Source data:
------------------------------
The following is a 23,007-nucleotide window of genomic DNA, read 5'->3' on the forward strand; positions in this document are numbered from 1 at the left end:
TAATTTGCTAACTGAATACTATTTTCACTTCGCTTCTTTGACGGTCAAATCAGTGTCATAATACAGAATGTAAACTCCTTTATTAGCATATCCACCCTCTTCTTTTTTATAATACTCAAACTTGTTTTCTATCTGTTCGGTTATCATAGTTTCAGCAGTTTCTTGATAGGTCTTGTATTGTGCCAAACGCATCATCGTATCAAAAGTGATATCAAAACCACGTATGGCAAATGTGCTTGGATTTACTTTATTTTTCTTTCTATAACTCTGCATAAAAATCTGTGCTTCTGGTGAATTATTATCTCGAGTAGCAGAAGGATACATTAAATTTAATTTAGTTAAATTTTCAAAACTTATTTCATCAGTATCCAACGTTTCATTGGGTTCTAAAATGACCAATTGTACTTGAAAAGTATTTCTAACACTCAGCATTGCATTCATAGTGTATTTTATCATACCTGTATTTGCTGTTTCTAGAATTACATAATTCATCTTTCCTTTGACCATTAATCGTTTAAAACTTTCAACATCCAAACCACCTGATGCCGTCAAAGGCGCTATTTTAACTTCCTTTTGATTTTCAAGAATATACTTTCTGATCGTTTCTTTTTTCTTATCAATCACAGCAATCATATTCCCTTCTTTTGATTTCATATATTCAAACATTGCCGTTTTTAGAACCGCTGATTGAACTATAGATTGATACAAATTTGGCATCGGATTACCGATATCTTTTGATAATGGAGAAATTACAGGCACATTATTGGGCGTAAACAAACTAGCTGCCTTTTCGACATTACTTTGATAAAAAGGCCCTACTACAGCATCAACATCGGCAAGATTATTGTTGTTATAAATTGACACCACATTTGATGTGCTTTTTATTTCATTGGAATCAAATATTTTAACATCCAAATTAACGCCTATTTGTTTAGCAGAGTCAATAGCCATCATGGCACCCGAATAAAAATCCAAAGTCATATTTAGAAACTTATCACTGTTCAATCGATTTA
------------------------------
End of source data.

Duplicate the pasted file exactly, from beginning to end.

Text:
The following is a 23,007-nucleotide window of genomic DNA, read 5'->3' on the forward strand; positions in this document are numbered from 1 at the left end:
TAATTTGCTAACTGAATACTATTTTCACTTCGCTTCTTTGACGGTCAAATCAGTGTCATAATACAGAATGTAAACTCCTTTATTAGCATATCCACCCTCTTCTTTTTTATAATACTCAAACTTGTTTTCTATCTGTTCGGTTATCATAGTTTCAGCAGTTTCTTGATAGGTCTTGTATTGTGCCAAACGCATCATCGTATCAAAAGTGATATCAAAACCACGTATGGCAAATGTGCTTGGATTTACTTTATTTTTCTTTCTATAACTCTGCATAAAAATCTGTGCTTCTGGTGAATTATTATCTCGAGTAGCAGAAGGATACATTAAATTTAATTTAGTTAAATTTTCAAAACTTATTTCATCAGTATCCAACGTTTCATTGGGTTCTAAAATGACCAATTGTACTTGAAAAGTATTTCTAACACTCAGCATTGCATTCATAGTGTATTTTATCATACCTGTATTTGCTGTTTCTAGAATTACATAATTCATCTTTCCTTTGACCATTAATCGTTTAAAACTTTCAACATCCAAACCACCTGATGCCGTCAAAGGCGCTATTTTAACTTCCTTTTGATTTTCAAGAATATACTTTCTGATCGTTTCTTTTTTCTTATCAATCACAGCAATCATATTCCCTTCTTTTGATTTCATATATTCAAACATTGCCGTTTTTAGAACCGCTGATTGAACTATAGATTGATACAAATTTGGCATCGGATTACCGATATCTTTTGATAATGGAGAAATTACAGGCACATTATTGGGCGTAAACAAACTAGCTGCCTTTTCGACATTACTTTGATAAAAAGGCCCTACTACAGCATCAACATCGGCAAGATTATTGTTGTTATAAATTGACACCACATTTGATGTGCTTTTTATTTCATTGGAATCAAATATTTTAACATCCAAATTAACGCCTATTTGTTTAGCAGAGTCAATAGCCATCATGGCACCCGAATAAAAATCCAAAGTCATATTTAGAAACTTATCACTGTTCAATCGATTTA